In my mind at least, PaaS is the area of cloud computing that is seriously exciting right now – while what can be achieved with a SaaS app has pretty much been tapped out, and infrastructure becomes more and more commoditized, it is PaaS where people are doing amazing things and providing real paradigm shift for developers and businesses.
CloudFoundry is one PaaS that is close to my heart, in the few months since they were launched by VMWare, they’ve already built some real momentum for product that is up and running and not just another big companies vaporware. CloudFoundry touts themselves as “the industry’s first open PaaS”. it supports Spring, Rails and Node.js applications (among others) in a growing trend towards multiple language/framework support. Since launching they’ve been quick to add functionality, they support MySQL, MongoDB and Redis databases and recently introduced the RabbitMQ messaging service as a free public beta.
A proof point of this came out this morning when it was announced that CloudFoundry had achieved another validation point by being selected as PaaS by the following distribution partners;
- Canonical: Cloud Foundry client and server to be available as Ubuntu packages beginning November 10th
- Dell: Cloud Foundry to be installed and configured over open source Crowbar framework via Crowbar barclamp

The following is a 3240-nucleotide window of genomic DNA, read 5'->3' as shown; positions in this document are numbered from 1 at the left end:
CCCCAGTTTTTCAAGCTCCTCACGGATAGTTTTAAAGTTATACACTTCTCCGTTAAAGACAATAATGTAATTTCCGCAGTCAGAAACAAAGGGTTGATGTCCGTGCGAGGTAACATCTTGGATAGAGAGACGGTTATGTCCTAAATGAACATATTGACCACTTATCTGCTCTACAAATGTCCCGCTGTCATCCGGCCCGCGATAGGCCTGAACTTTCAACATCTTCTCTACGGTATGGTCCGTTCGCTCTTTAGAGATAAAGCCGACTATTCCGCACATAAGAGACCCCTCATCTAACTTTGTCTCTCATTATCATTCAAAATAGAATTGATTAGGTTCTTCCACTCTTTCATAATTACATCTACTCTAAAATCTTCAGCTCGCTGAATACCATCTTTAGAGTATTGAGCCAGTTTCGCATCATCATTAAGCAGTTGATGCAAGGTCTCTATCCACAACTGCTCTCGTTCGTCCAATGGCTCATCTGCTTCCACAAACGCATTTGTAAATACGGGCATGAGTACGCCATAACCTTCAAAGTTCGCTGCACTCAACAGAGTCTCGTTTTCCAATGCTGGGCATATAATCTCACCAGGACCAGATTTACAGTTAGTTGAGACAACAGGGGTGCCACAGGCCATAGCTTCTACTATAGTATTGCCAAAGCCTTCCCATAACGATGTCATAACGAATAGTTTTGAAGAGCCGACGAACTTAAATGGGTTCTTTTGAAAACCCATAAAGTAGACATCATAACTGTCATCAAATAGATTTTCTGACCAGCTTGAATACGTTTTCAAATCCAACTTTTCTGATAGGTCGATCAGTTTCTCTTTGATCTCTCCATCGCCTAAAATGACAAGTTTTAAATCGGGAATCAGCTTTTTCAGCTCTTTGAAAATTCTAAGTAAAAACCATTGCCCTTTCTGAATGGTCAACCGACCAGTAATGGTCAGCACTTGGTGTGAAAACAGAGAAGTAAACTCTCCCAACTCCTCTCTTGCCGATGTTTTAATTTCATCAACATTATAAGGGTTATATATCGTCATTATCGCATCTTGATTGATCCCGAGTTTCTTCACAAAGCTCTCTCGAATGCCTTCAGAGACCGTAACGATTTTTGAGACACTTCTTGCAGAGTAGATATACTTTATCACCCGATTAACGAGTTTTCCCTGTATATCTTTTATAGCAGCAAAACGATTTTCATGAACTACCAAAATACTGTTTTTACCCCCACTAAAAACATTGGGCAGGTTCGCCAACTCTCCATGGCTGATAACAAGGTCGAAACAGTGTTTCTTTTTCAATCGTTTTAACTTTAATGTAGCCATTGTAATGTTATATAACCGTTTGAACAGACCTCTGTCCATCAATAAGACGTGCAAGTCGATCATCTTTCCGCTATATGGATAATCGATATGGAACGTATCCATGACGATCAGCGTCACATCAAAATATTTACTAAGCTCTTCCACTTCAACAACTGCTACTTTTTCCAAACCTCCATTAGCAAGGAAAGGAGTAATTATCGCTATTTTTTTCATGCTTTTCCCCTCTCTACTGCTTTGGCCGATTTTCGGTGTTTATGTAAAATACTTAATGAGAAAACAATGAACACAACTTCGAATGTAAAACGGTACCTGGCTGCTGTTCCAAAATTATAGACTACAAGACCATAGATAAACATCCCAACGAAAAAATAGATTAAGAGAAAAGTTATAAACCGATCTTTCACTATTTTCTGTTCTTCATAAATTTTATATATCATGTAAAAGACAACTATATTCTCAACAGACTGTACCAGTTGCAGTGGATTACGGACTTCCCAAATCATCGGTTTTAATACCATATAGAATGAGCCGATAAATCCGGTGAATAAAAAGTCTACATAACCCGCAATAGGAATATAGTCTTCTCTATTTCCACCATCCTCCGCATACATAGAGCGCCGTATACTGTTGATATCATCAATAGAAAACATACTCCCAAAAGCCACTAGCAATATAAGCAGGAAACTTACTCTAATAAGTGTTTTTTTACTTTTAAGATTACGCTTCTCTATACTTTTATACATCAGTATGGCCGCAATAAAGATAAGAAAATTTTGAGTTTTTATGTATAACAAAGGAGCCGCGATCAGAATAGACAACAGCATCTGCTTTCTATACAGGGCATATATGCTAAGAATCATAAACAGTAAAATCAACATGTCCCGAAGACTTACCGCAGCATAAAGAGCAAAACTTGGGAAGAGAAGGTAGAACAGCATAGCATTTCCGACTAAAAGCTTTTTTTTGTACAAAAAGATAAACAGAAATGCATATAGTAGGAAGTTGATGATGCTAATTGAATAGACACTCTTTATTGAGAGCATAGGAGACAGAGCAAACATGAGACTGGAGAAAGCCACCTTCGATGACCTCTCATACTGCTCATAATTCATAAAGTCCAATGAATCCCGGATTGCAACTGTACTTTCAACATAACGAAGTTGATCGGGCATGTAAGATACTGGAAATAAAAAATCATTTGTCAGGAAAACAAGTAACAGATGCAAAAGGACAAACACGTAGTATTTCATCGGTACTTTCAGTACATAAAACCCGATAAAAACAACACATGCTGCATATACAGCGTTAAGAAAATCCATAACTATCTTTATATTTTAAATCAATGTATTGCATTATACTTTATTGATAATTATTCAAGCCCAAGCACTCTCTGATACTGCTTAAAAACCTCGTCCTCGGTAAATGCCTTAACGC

- enStraus: Cloud Foundry to be added to enStraus’ service catalog enabling for its deployment and management on any of its 18 clouds
- Opscode: Cloud Foundry to be published on Opscode’s community site and integrated into Opscode Hosted Chef (OHC) – allowing for configuration and deployment of Cloud Foundry with one command
I had a brief chat with James Watters form CloudFoundry to get the low down on the deal and talk about more strategic issues. I put it to him that it seems like CloudFoundry is rapidly becoming the open source PaaS of choice, in a similar way to how OpenStack is becoming the choice at the infrastructure end of the stack. I wondered about this and specifically the tension that might exist within VMWare corporate HQ. It was just a hunch but CloudFoundry’s OpenSource focus gives them more obvious commonality with OpenStack than it does for VMWare – I’d have loved to be a fly on the wall when the CloudFoundry decision was made. Watters was complimentary of what OpenStack was trying to do, but I got a sense from him that he’s proud of the fact that CloudFoundry is delivering actual product, real partnerships and is being adopted as core technology for companies (more on this to come). I also got the impression (although it remained unsaid) that despite having a bunch of partners signed up, OpenStack is yet to deliver any degree of substantive real product.
Regardless of the politics around the industry, I’m impressed by what CloudFoundry is achieving, and look forward to seeing it used as the PaaS of choice in a number of different settings.